The Last Time for the First Time


When is the last time you did something for the first time? A month ago I was certified as an indoor group cycling instructor at our local Y. I've been a road cyclist for years but guiding others through an intense 45 minute workout synchronized with loud pulsing music at 6 am in the morning? That's a first.

There's more to to it than meets the eye considering we're on stationary bikes that go nowhere. First I have to create a playlist of hip tunes that don't offend. (I've recruited my teenage daughter as a consultant in this area.) Then I have to match the workout to the music--slow and rhythmic for the hills, fast and motivational for the sprints. Finally I have to manage the different fitness levels of my class while monitoring hydration, proper technique and room temperature. Overwhelming, I know. At least for a novice like me.

Ken Blanchard has developed a marvelous Situational Leadership model that maps out the adult learning cycle. We start off as enthusiastic beginners who don't yet know what we don't know. That was me signing up to get certified as a spin instructor: What a great way to get a fun winter workout close to home!

As the gung-ho beginner begins to understand just how much work is involved, she gets that sinking uh-oh sensation of a disillusioned learner: What was I thinking? I don't have time for this! This isn't fun at all.

However, with a few classes under her belt and no major disasters yet, the capable but cautious performer is starting to feel: I think I can do this but will it ever get easier?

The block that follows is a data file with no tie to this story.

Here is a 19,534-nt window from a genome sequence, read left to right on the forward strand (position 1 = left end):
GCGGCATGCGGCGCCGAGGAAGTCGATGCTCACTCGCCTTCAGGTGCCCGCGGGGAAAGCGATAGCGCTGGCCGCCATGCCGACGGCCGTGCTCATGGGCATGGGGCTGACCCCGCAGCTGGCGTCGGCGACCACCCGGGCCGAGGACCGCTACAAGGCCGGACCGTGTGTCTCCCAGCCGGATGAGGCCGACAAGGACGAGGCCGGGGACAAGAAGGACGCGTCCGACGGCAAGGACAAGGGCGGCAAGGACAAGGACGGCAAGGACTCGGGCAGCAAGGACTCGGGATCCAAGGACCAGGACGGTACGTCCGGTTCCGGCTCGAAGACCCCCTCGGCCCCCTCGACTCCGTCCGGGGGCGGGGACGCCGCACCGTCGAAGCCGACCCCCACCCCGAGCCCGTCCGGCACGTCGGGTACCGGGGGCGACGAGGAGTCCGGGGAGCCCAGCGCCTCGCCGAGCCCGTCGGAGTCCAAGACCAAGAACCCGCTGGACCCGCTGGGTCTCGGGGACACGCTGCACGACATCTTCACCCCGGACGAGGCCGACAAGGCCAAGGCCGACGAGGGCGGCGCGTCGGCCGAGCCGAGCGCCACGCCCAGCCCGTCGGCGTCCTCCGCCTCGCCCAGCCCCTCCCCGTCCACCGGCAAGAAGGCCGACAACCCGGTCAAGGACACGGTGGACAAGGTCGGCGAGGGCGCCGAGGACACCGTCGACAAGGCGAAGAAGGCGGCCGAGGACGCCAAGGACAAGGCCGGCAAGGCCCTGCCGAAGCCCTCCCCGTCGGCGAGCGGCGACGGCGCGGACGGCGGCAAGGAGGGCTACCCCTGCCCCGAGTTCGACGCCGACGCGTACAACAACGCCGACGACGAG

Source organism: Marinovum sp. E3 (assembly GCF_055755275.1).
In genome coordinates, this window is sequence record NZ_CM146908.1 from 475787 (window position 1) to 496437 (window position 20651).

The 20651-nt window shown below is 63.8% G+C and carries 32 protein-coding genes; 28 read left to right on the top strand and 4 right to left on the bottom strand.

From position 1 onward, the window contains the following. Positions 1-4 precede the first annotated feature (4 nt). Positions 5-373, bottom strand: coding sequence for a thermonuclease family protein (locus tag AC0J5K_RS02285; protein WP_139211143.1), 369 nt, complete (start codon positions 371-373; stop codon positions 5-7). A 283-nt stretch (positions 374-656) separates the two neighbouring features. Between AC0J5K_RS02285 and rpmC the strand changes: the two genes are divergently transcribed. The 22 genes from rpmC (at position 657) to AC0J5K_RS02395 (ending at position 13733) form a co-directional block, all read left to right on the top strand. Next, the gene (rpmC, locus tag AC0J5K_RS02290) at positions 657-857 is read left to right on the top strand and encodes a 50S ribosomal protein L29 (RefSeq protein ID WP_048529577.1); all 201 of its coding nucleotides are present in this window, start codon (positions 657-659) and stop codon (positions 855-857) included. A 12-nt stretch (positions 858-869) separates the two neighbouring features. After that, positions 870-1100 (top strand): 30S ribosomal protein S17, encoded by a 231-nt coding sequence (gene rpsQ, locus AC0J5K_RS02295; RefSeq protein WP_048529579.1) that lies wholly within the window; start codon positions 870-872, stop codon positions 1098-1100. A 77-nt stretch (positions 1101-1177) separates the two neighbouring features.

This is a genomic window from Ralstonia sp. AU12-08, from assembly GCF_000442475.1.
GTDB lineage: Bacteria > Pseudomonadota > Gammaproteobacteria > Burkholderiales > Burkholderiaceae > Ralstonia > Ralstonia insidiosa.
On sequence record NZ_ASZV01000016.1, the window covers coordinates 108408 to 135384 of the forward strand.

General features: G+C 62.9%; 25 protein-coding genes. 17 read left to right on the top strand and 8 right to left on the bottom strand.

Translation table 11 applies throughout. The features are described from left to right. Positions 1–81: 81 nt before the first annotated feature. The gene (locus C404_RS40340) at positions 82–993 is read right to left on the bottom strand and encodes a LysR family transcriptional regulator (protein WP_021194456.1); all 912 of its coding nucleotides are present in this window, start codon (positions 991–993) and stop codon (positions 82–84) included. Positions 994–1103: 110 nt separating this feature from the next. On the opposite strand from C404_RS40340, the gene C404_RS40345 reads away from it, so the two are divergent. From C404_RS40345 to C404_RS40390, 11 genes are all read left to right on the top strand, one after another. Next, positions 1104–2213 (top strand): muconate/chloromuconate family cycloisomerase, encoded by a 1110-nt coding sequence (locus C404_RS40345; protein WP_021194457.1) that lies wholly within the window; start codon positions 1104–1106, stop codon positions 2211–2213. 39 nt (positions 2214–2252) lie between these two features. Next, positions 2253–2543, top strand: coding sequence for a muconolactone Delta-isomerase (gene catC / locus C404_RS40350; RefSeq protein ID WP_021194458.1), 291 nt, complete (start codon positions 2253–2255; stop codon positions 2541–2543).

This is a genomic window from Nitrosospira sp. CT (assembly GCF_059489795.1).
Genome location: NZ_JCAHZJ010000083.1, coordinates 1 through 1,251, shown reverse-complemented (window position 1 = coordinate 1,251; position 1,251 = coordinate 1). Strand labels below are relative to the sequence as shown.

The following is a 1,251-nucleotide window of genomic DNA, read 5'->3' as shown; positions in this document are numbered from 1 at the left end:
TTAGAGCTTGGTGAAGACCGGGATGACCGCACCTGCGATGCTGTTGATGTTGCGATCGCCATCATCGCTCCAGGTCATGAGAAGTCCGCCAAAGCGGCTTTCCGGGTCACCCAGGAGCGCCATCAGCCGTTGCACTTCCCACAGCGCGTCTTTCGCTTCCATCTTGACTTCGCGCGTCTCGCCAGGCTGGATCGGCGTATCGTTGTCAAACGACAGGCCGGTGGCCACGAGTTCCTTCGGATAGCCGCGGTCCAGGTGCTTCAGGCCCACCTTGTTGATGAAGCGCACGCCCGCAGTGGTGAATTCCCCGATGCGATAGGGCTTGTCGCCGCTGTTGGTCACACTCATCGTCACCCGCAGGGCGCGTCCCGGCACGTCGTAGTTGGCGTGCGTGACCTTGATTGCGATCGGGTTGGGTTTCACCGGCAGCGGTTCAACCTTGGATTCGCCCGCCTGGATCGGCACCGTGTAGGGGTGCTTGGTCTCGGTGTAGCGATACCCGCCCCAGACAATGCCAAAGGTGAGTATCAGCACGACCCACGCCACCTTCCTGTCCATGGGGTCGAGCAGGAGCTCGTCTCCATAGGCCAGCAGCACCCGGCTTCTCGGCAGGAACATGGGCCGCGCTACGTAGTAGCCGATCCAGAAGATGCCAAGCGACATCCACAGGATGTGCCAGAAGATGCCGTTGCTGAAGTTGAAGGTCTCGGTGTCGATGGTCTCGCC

One day she finds herself wondering: Am I forgetting something? That seemed too easy. She now has the capability and confidence of a self-reliant achiever. (For the record, I'm not there yet.)

As leaders we tend to assume we need to be the experts, to always have the answers. That ain't necessarily so. In reality we are continually going through the learning cycle described above as we encounter one new challenge after another.

Blanchard's Situational Leadership model primarily addresses how we as leaders can diagnose and then meet the needs of our people on a situation-specific basis. What I love most about the model is when we turn it around and use it on ourselves. It gives us permission to be lifelong learners. It makes it okay to experience the frustration that is a natural part of the cycle. It is also a great tool for self-coaching and self-advocacy on a new task: Where am I in the learning process? At this stage what do I need (or not need) from my boss, my peers, my direct reports?

In doing this for ourselves, we are also modeling that perpetual and persistent learning is an integral part of leadership.

Your turn. What's the last thing you did for the first time? How'd it go?

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